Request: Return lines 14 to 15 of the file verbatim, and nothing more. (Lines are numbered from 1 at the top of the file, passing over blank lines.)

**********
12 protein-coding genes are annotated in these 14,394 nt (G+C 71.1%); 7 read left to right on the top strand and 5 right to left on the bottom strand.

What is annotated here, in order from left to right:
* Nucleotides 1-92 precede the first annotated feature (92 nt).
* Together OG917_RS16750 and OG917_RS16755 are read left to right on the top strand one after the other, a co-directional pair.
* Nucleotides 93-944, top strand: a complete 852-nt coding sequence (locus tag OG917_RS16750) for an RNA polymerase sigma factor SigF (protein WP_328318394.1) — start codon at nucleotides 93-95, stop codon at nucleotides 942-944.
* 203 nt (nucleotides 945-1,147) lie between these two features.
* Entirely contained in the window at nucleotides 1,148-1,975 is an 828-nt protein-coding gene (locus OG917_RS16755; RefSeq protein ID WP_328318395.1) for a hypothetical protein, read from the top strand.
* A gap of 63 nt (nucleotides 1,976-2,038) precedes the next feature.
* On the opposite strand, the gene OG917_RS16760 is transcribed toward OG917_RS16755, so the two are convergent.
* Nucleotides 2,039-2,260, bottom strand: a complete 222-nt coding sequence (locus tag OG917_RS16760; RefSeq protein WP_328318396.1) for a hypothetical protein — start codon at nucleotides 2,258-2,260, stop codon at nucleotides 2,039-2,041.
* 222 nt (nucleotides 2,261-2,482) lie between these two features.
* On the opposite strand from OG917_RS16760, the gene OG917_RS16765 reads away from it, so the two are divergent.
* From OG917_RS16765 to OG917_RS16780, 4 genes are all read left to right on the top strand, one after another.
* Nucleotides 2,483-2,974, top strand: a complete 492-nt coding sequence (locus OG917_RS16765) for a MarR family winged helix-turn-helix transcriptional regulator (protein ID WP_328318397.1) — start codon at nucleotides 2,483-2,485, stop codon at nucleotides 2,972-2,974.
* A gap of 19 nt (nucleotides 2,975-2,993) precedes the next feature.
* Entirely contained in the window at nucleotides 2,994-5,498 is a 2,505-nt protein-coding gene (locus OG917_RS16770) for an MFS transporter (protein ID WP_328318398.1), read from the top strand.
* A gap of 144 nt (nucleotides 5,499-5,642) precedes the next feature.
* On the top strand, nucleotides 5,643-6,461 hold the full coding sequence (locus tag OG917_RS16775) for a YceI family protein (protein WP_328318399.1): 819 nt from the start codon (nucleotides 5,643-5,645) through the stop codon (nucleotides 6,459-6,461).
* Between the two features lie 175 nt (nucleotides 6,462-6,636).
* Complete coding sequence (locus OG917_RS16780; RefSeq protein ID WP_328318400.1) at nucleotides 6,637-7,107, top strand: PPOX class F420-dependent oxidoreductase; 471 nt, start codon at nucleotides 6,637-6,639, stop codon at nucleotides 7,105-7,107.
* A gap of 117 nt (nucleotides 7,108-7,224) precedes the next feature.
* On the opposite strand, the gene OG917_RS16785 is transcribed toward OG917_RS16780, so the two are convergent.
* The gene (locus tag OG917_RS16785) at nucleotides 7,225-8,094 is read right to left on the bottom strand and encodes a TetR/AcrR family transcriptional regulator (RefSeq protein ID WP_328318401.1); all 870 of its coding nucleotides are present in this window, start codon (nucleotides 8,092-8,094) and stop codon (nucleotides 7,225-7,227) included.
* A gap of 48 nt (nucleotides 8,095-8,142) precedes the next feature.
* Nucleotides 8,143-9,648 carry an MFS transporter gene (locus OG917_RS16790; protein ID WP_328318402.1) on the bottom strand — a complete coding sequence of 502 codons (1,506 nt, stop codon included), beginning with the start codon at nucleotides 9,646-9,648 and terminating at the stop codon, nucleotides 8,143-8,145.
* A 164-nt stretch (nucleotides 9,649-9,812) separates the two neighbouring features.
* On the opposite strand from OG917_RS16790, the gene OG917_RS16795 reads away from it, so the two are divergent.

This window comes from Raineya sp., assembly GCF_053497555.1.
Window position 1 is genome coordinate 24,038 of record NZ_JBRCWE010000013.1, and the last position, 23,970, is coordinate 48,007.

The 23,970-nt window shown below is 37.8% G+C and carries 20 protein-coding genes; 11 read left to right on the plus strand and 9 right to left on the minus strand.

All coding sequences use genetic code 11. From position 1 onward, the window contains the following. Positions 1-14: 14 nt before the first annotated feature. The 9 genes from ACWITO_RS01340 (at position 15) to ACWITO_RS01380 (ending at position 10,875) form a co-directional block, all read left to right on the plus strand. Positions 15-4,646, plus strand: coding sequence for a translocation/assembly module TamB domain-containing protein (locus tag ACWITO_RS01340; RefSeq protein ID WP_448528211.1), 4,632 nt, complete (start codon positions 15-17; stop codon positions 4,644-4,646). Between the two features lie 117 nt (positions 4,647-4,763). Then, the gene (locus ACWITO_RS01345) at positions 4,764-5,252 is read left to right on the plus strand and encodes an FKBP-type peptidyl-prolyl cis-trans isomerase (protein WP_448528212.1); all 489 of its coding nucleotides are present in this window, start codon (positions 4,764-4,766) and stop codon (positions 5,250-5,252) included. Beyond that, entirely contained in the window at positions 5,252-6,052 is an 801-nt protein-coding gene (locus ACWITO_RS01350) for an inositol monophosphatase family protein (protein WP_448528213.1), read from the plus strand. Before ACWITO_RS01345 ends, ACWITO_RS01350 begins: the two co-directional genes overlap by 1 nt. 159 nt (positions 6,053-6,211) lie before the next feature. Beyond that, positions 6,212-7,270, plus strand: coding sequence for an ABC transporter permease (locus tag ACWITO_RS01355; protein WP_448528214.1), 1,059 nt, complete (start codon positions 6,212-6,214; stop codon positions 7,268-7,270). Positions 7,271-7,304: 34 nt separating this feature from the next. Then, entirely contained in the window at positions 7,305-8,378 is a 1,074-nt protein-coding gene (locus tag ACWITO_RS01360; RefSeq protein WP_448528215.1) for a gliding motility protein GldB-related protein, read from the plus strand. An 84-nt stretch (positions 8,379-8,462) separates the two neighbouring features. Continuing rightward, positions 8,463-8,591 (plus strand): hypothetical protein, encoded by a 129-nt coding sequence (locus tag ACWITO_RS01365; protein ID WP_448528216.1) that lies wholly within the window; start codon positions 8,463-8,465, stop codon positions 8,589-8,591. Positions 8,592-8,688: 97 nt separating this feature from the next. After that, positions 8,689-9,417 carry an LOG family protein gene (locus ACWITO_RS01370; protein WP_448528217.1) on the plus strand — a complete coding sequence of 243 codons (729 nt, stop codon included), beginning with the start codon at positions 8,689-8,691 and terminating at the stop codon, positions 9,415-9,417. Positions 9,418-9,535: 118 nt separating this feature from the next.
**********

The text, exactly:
* Nucleotides 2,483-2,974, top strand: a complete 492-nt coding sequence (locus OG917_RS16765) for a MarR family winged helix-turn-helix transcriptional regulator (protein ID WP_328318397.1) — start codon at nucleotides 2,483-2,485, stop codon at nucleotides 2,972-2,974.
* A gap of 19 nt (nucleotides 2,975-2,993) precedes the next feature.